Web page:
Erstellt am: 23. 9. 2016 - 15:08 Uhr
Begin The Begin
I remember feeling joyous after watching the Paris Climate Agreement been forged at a giant meeting in the suburb of Le Bourget last December. I felt that finally something had changed.
Although, as a global community, we had a long way to go in avoiding catastrophic climate change, we now at least had a plan.
When I spoke to him immediately after a last-gasp agreement had been reached, Austrian environment minister Andrä Rupprechter called it a “turning point in the history of climate action.”
We were now living in a post-denial era, we were now in an era of transition to a carbon-free economy by 2050.
The path had been set.
It might seem a long time until 2050, and, let’s be honest, this year one week really does feel like a long time in politics. But it is vital to step-out on to that path very quickly says climatologist Helga Kromp-Kolb:
“The climate deal is a recognition that there is only a limited amount of carbon dioxide we may emit into the atmosphere and so it is vital to start changing our systems because you can’t do this over a short period of time. If we don’t get started we will never get the job done.”
Same old, same old
But have you seen those vital first steps being taken?
Each day you wake up, it seems to be the same old mobility policy. Cars still come first. And this is in spite of the increasingly alarming statistics about their impact on human health of air pollution, which this month has even been linked to dementia.
It’s a depressing sign that the authorities, on the anniversary of the shocking Volkswagen pollution scandal, wouldn’t sanction the Rasen Am Ring in Vienna, a world car-free day initiative aimed at challenge to the dominance of the combustible engine. Economic concerns were cited.
Choking ourselves and the economy
According to a report compiled by the European Environment Agency EEA in cooperation with the EU member states air pollution is still responsible for more than 400 000 premature deaths in Europe each year. Who counts the economic cost of that? By choking ourselves we are choking the economy.
Meanwhile as China forges ahead with a wind-power programme, in Europe subsidies for renewables are being cut.
"Asking the wrong questions"
So when is the Austrian path to carbon-free 2050 going to begin? The first baby steps have included holding an experiment in direct democracy. This month, a period of online public consultation ended about the Austria’s climate change policy. The Austrian government asked voters, for example, whether it should set targets for 2030 for the expansion of renewable energy.
If you didn’t hear about this online consultation, you weren’t alone – only 399 people took part. And Adam Pawloff of Greenpeace is outraged at the form it took – given that the Paris Climate Agreement, which Austria’s parliament recently ratified, including very concrete targets.
“The Austria government is not setting itself targets. It is asking if we need targets. And from our point of view that’s the wrong question.”
Karl Schellmann, of the WWF agrees: “Our current energy and climate policy is questioning things that they themselves have already decided. We need targets and we need effective policy.”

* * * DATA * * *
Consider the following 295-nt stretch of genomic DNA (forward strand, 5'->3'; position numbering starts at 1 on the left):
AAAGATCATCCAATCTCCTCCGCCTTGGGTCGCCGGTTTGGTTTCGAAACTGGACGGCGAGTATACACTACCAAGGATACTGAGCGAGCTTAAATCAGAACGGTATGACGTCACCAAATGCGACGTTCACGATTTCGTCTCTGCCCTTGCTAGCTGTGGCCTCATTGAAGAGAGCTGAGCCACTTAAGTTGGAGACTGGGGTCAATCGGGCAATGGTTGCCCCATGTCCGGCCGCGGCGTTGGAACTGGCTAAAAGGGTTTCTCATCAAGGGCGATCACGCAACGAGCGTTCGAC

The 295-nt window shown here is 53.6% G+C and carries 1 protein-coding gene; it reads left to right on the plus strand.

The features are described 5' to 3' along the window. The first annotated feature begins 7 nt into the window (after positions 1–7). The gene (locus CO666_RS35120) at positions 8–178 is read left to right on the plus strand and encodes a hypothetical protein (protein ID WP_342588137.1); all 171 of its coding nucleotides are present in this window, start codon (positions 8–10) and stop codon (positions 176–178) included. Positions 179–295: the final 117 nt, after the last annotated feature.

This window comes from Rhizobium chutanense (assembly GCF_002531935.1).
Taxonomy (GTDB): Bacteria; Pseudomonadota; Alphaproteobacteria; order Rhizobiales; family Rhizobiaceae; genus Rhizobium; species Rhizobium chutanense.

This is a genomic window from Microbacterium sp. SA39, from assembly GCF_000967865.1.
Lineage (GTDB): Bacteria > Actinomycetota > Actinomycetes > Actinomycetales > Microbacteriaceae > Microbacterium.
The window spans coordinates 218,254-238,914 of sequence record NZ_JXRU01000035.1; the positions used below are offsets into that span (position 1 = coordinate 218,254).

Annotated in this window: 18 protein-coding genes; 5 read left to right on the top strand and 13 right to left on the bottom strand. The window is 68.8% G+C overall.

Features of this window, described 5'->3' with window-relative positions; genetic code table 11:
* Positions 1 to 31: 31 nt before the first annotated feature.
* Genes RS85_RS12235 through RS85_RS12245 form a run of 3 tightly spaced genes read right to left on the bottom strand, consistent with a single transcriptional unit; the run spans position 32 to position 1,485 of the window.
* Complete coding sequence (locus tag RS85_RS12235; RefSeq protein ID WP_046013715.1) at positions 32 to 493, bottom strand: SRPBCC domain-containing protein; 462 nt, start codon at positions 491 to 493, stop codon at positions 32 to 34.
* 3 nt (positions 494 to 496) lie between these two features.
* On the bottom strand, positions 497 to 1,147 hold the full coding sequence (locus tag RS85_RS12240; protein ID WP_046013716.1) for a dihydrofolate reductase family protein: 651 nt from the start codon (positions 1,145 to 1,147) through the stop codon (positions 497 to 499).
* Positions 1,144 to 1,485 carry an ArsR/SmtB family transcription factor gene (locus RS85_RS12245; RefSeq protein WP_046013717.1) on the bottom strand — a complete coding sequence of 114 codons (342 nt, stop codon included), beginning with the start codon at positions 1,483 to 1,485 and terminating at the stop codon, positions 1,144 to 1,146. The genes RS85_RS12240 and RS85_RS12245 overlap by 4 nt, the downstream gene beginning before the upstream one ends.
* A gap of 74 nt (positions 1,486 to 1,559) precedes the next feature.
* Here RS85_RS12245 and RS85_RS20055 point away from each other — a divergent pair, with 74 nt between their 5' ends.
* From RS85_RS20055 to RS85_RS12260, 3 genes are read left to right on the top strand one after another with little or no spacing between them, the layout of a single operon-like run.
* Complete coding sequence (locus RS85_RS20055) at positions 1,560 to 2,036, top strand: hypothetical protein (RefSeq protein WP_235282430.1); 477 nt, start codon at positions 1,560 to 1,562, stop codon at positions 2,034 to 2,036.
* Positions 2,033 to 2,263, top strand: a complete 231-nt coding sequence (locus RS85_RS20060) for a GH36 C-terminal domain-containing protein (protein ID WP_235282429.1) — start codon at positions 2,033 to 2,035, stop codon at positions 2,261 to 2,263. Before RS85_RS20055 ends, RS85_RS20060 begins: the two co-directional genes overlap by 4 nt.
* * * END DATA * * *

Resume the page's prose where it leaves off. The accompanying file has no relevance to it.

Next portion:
"We Need Targets"
Why is this clarity so important? However Johannes Wahlmüller of GLOBAL2000 says that if the government doesn’t get going with strict policies and targets now, Austria will not be able to fulfil its climate obligations:
“The problem is that investments in the energy system have a long term effect. For example if an oil-based heating system is installed now, it is likely to run for decades. A transition to a zero-carbon future needs planning and foresight. We need to start now.”
What should we be seeing?
Climate politics can seem like a numbers game and all numbers games seem abstract. If, like me, you woke up the day after the Paris Agreement and wondered what an era of transition to green energy should look like on an everyday basis, this is what Karl Schellmann says should be happening already:
“We have to get away from fossil fuel powered cars and move to more public transport, electric cars, bicycles and walking. And we have to shift away from oil-based heating systems. That’s a key issue, agrees Helga Kromp-Kolb. “Every second household in Austria heats with fossil fuels households. That is something that would be easy to change”
What We Should See
We should be already seeing a huge effort to make Austria’s buildings more energy efficient. That’s why the signs of the new green era should already be visible, if Austria is taking its climate obligations seriously, says Johannes Wahlmüller.
“We should see scaffolding erected and builders at work providing subsidized thermal renovations for people’s homes. We should be seeing how the public transport systems are being expanded. We should be seeing wind-turbines being erected. We should see solar systems being installed on roofs. That’s what Austria would look like if it really wants to get fit for the challenge of climate change.”
This week top climate scientists meeting in Oxford warned hitting the Paris climate goal of keeping global average temperature increases to less than 1.5 degrees Celcius will be 'difficult if not impossible to hit'. If we don’t start immediately we have no chance.